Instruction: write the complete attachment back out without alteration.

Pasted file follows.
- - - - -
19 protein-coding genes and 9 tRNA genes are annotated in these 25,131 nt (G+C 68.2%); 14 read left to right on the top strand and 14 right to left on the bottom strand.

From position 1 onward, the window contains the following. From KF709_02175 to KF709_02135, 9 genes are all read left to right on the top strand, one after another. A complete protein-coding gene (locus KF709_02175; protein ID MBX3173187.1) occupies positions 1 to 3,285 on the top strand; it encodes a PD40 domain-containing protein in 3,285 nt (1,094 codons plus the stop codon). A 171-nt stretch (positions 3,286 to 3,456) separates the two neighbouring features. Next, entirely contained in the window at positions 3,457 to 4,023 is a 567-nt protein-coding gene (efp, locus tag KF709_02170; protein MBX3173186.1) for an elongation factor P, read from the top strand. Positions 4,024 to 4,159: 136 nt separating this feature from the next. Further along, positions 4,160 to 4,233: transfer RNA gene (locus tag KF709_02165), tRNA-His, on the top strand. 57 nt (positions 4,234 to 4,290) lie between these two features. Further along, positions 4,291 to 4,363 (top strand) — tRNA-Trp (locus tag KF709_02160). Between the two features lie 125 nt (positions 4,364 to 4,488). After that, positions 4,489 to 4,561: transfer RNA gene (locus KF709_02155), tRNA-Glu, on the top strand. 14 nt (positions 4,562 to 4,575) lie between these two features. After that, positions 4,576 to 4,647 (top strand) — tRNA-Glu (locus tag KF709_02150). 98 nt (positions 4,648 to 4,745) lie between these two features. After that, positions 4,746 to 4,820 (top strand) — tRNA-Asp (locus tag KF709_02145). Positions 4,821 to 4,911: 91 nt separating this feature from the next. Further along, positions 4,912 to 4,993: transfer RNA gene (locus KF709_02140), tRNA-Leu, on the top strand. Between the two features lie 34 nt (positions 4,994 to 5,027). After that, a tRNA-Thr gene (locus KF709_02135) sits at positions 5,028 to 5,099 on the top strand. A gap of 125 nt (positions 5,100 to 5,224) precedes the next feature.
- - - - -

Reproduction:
19 protein-coding genes and 9 tRNA genes are annotated in these 25,131 nt (G+C 68.2%); 14 read left to right on the top strand and 14 right to left on the bottom strand.

From position 1 onward, the window contains the following. From KF709_02175 to KF709_02135, 9 genes are all read left to right on the top strand, one after another. A complete protein-coding gene (locus KF709_02175; protein ID MBX3173187.1) occupies positions 1 to 3,285 on the top strand; it encodes a PD40 domain-containing protein in 3,285 nt (1,094 codons plus the stop codon). A 171-nt stretch (positions 3,286 to 3,456) separates the two neighbouring features. Next, entirely contained in the window at positions 3,457 to 4,023 is a 567-nt protein-coding gene (efp, locus tag KF709_02170; protein MBX3173186.1) for an elongation factor P, read from the top strand. Positions 4,024 to 4,159: 136 nt separating this feature from the next. Further along, positions 4,160 to 4,233: transfer RNA gene (locus tag KF709_02165), tRNA-His, on the top strand. 57 nt (positions 4,234 to 4,290) lie between these two features. Further along, positions 4,291 to 4,363 (top strand) — tRNA-Trp (locus tag KF709_02160). Between the two features lie 125 nt (positions 4,364 to 4,488). After that, positions 4,489 to 4,561: transfer RNA gene (locus KF709_02155), tRNA-Glu, on the top strand. 14 nt (positions 4,562 to 4,575) lie between these two features. After that, positions 4,576 to 4,647 (top strand) — tRNA-Glu (locus tag KF709_02150). 98 nt (positions 4,648 to 4,745) lie between these two features. After that, positions 4,746 to 4,820 (top strand) — tRNA-Asp (locus tag KF709_02145). Positions 4,821 to 4,911: 91 nt separating this feature from the next. Further along, positions 4,912 to 4,993: transfer RNA gene (locus KF709_02140), tRNA-Leu, on the top strand. Between the two features lie 34 nt (positions 4,994 to 5,027). After that, a tRNA-Thr gene (locus KF709_02135) sits at positions 5,028 to 5,099 on the top strand. A gap of 125 nt (positions 5,100 to 5,224) precedes the next feature.